These guys look like they're about ready to break into a game of bridge as opposed to overthrowing a government.

I think that should be about it for my coverage of the Coup. Unless I see something really unique, consider this case closed.

Tuesday, September 26, 2006


Nearly one week later, armed soldiers can still be seen in the streets of Bangkok (or in the case of these two guys, underneath an overpass). I'm not sure how long this is going to be the case, but at least things seem calm and peaceful and the city seems as normal as can be under these kinds of conditions.

Still, the sight of military personnel with big guns in the middle of an urban metropolis can be kind of unnerving at times. It's something I never thought I'd see in person. Hopefully, things will work out for the best for the citizens of my new home.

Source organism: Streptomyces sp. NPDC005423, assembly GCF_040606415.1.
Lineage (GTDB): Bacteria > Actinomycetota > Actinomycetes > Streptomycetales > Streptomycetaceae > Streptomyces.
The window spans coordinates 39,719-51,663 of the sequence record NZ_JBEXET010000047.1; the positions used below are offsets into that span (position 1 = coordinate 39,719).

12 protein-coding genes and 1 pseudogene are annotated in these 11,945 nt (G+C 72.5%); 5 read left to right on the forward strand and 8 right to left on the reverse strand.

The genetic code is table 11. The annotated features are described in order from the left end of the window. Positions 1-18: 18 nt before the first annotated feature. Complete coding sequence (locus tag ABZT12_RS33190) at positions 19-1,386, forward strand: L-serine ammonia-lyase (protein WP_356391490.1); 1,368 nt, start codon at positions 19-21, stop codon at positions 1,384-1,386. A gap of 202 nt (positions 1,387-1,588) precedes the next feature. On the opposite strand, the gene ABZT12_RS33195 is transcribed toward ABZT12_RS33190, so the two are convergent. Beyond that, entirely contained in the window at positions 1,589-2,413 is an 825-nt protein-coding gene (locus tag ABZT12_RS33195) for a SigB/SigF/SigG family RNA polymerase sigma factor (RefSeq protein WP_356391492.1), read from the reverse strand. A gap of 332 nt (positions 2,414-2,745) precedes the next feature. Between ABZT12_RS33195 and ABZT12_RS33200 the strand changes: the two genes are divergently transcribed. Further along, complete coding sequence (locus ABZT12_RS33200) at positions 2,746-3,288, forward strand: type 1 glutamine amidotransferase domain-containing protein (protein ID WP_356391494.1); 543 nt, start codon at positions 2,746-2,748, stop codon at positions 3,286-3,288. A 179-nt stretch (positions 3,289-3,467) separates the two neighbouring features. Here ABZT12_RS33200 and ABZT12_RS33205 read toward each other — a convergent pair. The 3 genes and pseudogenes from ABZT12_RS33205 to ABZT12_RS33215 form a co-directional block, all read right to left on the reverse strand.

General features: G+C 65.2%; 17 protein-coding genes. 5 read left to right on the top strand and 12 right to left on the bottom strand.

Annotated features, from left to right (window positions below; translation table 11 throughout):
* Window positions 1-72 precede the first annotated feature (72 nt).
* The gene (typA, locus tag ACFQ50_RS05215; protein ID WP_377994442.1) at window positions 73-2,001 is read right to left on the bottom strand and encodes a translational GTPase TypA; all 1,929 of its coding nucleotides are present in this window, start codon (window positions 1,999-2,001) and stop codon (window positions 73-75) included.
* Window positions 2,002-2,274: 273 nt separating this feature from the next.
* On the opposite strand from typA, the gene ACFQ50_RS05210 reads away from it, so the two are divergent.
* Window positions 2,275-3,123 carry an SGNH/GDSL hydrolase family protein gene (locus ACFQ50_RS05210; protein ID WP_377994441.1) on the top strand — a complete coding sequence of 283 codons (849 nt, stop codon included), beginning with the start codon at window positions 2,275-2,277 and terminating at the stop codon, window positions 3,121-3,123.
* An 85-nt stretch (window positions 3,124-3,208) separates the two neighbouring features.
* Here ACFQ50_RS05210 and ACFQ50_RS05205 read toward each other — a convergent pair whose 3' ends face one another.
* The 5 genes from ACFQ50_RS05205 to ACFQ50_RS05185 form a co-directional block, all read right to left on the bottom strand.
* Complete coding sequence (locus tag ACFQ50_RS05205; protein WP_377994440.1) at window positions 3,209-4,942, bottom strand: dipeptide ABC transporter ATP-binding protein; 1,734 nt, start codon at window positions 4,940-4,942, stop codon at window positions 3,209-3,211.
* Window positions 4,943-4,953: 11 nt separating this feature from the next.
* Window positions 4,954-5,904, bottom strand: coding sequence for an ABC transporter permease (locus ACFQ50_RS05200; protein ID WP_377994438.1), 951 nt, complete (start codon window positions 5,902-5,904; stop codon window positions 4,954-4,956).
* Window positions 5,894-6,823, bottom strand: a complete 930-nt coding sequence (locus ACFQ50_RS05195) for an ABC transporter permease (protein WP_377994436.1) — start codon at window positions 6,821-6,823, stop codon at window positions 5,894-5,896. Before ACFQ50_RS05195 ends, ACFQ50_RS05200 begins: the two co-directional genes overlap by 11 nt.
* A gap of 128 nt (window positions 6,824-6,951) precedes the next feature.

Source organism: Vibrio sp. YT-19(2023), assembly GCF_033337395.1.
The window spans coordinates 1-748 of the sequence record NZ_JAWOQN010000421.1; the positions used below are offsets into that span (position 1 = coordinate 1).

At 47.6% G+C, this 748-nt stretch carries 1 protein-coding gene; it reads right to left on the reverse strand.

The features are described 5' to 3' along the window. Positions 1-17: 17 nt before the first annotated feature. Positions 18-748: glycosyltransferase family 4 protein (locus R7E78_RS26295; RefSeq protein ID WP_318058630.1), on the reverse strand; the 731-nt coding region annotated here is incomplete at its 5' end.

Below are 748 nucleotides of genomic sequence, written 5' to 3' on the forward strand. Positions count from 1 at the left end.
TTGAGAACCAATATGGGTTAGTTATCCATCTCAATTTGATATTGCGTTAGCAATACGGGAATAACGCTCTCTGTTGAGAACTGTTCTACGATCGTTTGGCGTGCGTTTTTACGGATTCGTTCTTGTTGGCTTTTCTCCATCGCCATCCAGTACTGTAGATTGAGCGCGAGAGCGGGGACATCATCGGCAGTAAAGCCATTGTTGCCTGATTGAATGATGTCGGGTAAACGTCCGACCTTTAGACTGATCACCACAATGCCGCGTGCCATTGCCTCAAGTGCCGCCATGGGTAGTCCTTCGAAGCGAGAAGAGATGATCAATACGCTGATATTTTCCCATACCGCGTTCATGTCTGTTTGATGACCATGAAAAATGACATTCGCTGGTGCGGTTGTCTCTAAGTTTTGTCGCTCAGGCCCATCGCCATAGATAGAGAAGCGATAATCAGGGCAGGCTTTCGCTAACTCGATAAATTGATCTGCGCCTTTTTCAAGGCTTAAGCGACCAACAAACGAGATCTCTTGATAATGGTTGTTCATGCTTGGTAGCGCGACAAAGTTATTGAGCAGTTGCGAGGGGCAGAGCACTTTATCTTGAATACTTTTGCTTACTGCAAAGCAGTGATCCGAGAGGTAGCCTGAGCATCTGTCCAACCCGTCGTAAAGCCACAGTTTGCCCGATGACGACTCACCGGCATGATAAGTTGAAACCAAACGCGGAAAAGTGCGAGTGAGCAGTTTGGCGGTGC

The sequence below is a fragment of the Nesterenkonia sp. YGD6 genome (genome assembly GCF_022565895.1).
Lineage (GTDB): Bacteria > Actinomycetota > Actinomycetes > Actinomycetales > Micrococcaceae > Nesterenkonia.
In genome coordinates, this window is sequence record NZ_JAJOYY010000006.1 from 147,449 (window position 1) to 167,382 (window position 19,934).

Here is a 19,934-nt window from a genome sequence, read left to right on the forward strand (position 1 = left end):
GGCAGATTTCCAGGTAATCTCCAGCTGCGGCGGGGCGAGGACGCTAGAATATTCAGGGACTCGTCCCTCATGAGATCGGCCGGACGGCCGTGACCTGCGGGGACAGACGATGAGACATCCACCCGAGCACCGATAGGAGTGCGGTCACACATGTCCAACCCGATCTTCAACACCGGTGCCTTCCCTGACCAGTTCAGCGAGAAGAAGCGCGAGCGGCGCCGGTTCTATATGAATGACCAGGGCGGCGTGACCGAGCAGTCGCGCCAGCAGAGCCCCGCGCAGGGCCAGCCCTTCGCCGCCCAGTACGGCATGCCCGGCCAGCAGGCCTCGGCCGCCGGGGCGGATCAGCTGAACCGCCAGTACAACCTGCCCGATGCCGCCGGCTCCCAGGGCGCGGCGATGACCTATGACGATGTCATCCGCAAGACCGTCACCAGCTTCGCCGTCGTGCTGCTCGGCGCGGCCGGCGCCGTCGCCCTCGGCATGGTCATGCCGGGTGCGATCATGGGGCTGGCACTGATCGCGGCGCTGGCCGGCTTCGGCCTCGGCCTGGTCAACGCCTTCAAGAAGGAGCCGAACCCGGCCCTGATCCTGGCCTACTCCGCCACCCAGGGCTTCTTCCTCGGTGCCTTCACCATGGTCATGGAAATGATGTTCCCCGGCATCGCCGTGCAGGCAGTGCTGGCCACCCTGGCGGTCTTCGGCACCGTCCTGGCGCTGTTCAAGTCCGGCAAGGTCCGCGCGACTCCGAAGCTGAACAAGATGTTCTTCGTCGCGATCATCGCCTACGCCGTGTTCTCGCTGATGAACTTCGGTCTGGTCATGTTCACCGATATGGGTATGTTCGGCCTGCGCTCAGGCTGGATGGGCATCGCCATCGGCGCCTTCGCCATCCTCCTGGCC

Friday, September 22, 2006


After two days, everything seems back to normal here in Bangkok. I had to go downtown last night for a meeting and it was the same bustle of activity and traffic that existed in the pre-coup days.

My friend Corey lives in the city and took some pics of the initial coup action from a few days ago. He was gracious enough to share them with me (thanks Corey!)

Note the soldiers, rifles and tanks sporting yellow ribbons and scarves. That's a direct symbol of loyalty to HM King Bhumibol.

I'm not sure when a military coup became a chance for a trendy photo op, but apparently that's the case over here. (By the way, Corey is NOT in any of these pics!)

Why is this soldier smiling?

Other than that, there's nothing new to report...yet...

Thursday, September 21, 2006


The past few days around here have been a bit strange to say the least. This is not what I was expecting when I agreed to this move, but it seems like everything is calm - for now.